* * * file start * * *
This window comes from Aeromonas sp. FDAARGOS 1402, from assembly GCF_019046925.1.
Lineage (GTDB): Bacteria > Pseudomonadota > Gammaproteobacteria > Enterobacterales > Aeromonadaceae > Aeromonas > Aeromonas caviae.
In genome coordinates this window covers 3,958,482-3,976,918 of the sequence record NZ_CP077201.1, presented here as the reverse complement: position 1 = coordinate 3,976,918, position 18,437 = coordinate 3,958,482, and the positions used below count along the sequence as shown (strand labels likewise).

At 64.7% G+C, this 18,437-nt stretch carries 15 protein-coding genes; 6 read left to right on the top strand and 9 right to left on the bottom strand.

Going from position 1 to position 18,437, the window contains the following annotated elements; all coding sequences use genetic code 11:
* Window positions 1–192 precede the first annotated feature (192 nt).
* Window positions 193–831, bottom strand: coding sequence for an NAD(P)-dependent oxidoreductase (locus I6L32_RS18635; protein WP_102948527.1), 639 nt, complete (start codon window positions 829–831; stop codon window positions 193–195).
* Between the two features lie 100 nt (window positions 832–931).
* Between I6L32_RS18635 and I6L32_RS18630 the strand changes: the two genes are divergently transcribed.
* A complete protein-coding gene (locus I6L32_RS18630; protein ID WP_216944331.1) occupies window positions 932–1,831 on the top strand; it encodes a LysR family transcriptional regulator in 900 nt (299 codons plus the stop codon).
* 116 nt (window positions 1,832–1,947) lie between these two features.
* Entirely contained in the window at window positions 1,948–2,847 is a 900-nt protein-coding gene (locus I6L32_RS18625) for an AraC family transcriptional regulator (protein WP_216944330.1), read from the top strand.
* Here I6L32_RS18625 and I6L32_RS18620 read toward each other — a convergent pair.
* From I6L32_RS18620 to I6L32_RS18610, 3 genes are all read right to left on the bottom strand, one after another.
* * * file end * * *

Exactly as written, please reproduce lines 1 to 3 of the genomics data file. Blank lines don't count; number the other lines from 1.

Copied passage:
This window comes from Aeromonas sp. FDAARGOS 1402, from assembly GCF_019046925.1.
Lineage (GTDB): Bacteria > Pseudomonadota > Gammaproteobacteria > Enterobacterales > Aeromonadaceae > Aeromonas > Aeromonas caviae.
In genome coordinates this window covers 3,958,482-3,976,918 of the sequence record NZ_CP077201.1, presented here as the reverse complement: position 1 = coordinate 3,976,918, position 18,437 = coordinate 3,958,482, and the positions used below count along the sequence as shown (strand labels likewise).